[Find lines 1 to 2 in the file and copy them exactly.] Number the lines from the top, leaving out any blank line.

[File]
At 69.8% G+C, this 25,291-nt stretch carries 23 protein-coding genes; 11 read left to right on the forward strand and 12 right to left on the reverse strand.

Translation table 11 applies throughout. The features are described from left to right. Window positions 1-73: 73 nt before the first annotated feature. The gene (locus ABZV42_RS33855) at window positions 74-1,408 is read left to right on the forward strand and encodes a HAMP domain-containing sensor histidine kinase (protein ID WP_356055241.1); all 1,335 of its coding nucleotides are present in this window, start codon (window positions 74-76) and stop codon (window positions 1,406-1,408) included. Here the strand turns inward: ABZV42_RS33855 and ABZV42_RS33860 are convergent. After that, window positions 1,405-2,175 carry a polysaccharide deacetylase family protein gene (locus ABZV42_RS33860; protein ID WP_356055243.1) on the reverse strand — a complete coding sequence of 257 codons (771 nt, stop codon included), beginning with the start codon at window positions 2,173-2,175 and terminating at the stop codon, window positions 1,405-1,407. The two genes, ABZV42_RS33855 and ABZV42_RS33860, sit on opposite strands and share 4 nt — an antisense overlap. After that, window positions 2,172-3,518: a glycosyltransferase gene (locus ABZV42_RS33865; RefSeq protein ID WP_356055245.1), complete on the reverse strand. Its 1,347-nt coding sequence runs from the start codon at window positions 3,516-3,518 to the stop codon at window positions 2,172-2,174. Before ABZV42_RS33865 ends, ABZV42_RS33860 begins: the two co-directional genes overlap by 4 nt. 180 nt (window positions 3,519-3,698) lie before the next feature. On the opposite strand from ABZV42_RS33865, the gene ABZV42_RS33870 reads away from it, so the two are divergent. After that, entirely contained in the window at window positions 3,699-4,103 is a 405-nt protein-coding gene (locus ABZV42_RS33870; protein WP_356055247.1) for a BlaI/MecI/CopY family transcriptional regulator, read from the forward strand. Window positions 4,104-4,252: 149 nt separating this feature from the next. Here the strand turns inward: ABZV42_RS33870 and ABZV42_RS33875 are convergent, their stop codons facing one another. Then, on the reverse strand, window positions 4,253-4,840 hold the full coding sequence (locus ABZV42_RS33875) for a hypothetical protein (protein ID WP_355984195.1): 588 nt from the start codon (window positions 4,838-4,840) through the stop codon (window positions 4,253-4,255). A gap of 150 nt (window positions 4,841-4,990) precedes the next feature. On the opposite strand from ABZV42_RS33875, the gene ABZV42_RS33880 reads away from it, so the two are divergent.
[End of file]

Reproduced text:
At 69.8% G+C, this 25,291-nt stretch carries 23 protein-coding genes; 11 read left to right on the forward strand and 12 right to left on the reverse strand.

Translation table 11 applies throughout. The features are described from left to right. Window positions 1-73: 73 nt before the first annotated feature. The gene (locus ABZV42_RS33855) at window positions 74-1,408 is read left to right on the forward strand and encodes a HAMP domain-containing sensor histidine kinase (protein ID WP_356055241.1); all 1,335 of its coding nucleotides are present in this window, start codon (window positions 74-76) and stop codon (window positions 1,406-1,408) included. Here the strand turns inward: ABZV42_RS33855 and ABZV42_RS33860 are convergent. After that, window positions 1,405-2,175 carry a polysaccharide deacetylase family protein gene (locus ABZV42_RS33860; protein ID WP_356055243.1) on the reverse strand — a complete coding sequence of 257 codons (771 nt, stop codon included), beginning with the start codon at window positions 2,173-2,175 and terminating at the stop codon, window positions 1,405-1,407. The two genes, ABZV42_RS33855 and ABZV42_RS33860, sit on opposite strands and share 4 nt — an antisense overlap. After that, window positions 2,172-3,518: a glycosyltransferase gene (locus ABZV42_RS33865; RefSeq protein ID WP_356055245.1), complete on the reverse strand. Its 1,347-nt coding sequence runs from the start codon at window positions 3,516-3,518 to the stop codon at window positions 2,172-2,174. Before ABZV42_RS33865 ends, ABZV42_RS33860 begins: the two co-directional genes overlap by 4 nt. 180 nt (window positions 3,519-3,698) lie before the next feature. On the opposite strand from ABZV42_RS33865, the gene ABZV42_RS33870 reads away from it, so the two are divergent. After that, entirely contained in the window at window positions 3,699-4,103 is a 405-nt protein-coding gene (locus ABZV42_RS33870; protein WP_356055247.1) for a BlaI/MecI/CopY family transcriptional regulator, read from the forward strand. Window positions 4,104-4,252: 149 nt separating this feature from the next. Here the strand turns inward: ABZV42_RS33870 and ABZV42_RS33875 are convergent, their stop codons facing one another. Then, on the reverse strand, window positions 4,253-4,840 hold the full coding sequence (locus ABZV42_RS33875) for a hypothetical protein (protein ID WP_355984195.1): 588 nt from the start codon (window positions 4,838-4,840) through the stop codon (window positions 4,253-4,255). A gap of 150 nt (window positions 4,841-4,990) precedes the next feature. On the opposite strand from ABZV42_RS33875, the gene ABZV42_RS33880 reads away from it, so the two are divergent.